Take the 2-minute tour ×
Stack Overflow is a question and answer site for professional and enthusiast programmers. It's 100% free, no registration required.

I'm a nub in MVC.I've a Model:

    public class Usuarios
    {

     [Required(ErrorMessage = "**TxtOPID is required")]
        public string TxtOpID
        {
            get { return this.txt_opId; }
            set { this.txt_opId = value; }
        }

     [Required(ErrorMessage="**Password is required")]
        public string TxtPassword
        {
            get { return this.txt_password; }
            set { this.txt_password = value; }
        }

        [Required(ErrorMessage="**Email is required")]
        [RegularExpression("^[a-z0-9_\\+-]+(\\.[a-z0-9_\\+-]+)*@[a-z0-9-]+(\\.[a-z0-9-]+)*\\.([a-z]{2,4})$",ErrorMessage="**Invalid email")]
        public string TxtEmail
        {
            get { return this.txt_email; }
            set { this.txt_email = value; }
        }
}

This is DataAnnotations and works fine when i try to check if all properties are valid with ModelState.IsValid propertie.

The problem is when i dont want to check ALL properties.i.e: If i want to check only TxtOPID and TxtSenha propertie,like in a Login form,where only OPID and Password are required.

How can i exclude Email propertie validation,in a specific Action in a controller?

I tried:

  public ActionResult SignIn([Bind(Exclude="TxtEmail")]Usuarios usuario)
  {
    [...]
  }

But it doesn't work,its always INVALID cause,TxtEmail is not required for that specific form.

Any ideias?

share|improve this question

1 Answer 1

up vote 2 down vote accepted

Don't put all of your validation in a single class. Build a class for Login, and another one for Contact, etc.

Basically each model will have DataAnnotations to validate that model.. even if you have 30 different ones. You can always create a Base Class and put common properties in there and simply inherit from it.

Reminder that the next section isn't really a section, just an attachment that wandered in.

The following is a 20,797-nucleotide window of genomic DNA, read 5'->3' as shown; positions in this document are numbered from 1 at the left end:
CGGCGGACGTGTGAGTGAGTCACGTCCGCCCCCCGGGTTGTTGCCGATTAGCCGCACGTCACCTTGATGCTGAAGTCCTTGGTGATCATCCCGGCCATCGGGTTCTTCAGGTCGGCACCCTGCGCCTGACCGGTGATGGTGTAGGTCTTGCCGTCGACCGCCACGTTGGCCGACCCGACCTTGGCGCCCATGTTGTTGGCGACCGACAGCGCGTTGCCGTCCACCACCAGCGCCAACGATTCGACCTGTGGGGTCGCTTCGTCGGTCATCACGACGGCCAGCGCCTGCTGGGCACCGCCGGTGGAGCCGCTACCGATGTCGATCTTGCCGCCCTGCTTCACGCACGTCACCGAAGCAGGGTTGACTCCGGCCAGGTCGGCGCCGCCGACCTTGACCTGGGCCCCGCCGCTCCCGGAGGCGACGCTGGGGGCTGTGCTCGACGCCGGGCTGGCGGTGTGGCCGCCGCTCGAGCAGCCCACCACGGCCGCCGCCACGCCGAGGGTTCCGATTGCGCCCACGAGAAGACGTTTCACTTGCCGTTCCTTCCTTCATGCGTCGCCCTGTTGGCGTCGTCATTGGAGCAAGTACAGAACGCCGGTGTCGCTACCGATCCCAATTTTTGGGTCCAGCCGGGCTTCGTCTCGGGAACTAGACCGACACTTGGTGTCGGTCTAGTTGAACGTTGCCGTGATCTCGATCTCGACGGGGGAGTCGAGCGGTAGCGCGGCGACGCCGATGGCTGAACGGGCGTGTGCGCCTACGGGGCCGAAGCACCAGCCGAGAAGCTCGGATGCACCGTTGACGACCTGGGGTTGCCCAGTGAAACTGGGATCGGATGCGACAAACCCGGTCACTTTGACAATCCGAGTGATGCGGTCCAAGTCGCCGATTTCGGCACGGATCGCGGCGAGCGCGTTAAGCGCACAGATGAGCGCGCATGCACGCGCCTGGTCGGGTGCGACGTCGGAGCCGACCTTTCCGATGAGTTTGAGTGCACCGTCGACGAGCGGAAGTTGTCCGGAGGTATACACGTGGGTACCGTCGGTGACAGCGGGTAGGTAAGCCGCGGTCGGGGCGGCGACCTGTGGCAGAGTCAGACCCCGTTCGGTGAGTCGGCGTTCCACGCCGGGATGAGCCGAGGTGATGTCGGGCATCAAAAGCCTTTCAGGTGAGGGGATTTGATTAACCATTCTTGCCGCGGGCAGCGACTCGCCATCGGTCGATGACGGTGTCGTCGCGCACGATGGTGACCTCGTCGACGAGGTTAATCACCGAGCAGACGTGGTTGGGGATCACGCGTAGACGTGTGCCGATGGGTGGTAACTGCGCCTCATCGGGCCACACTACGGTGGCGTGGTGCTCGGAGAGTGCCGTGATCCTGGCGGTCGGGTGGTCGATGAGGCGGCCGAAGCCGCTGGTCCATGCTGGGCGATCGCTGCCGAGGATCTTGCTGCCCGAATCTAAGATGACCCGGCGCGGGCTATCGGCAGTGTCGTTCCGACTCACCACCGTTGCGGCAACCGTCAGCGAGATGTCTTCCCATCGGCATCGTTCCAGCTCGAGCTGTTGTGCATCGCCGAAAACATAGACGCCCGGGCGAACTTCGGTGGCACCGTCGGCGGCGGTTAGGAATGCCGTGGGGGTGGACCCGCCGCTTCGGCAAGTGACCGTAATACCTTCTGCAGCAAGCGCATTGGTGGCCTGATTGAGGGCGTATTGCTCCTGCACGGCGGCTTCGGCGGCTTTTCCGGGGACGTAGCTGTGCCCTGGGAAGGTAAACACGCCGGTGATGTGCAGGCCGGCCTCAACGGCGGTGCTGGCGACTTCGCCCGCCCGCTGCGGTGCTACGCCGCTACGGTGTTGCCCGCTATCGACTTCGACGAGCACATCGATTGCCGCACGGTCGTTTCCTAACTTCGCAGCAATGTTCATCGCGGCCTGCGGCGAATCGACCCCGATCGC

In my situation I have a login form and the Class (using DataAnnotations) validates "UserName" and "Password". I also have an "Events" form that requires the event name, date, time, etc. So I have another Class for validating events.

share|improve this answer
    
but,those classes will repeat they properties? –  ozsenegal Oct 27 '10 at 19:54
    
yes, they can... for example. you could use "email" in 3 different places. one for a contact form, one for a login form, one for a gravatar. You would make 3 Models (login, email, gravatar) and validate the email property on each of the models. –  Chase Florell Oct 27 '10 at 19:55
    
they can,but this is not recommeded in OOP –  ozsenegal Oct 27 '10 at 19:57
    
your not validating the overall concept of an "EMAIL", your validating a Model and whatever properties are within that Model. That's the idea of MVC. You build a model, use it in multiple places, and the validation is exactly the same. If email is supposed to be valid in one scenario and not validated in another scenario, then that email property has different contexts whereby it requires different models. –  Chase Florell Oct 27 '10 at 20:00
2  
@user257234 - you can always use inheritance and put common properties in some meaningful base class. Also, switch to automatic properties, it will save you typing so much: public string Password { get; set; } –  Jakub Konecki Oct 27 '10 at 20:10

Your Answer

 
discard

By posting your answer, you agree to the privacy policy and terms of service.

Not the answer you're looking for? Browse other questions tagged or ask your own question.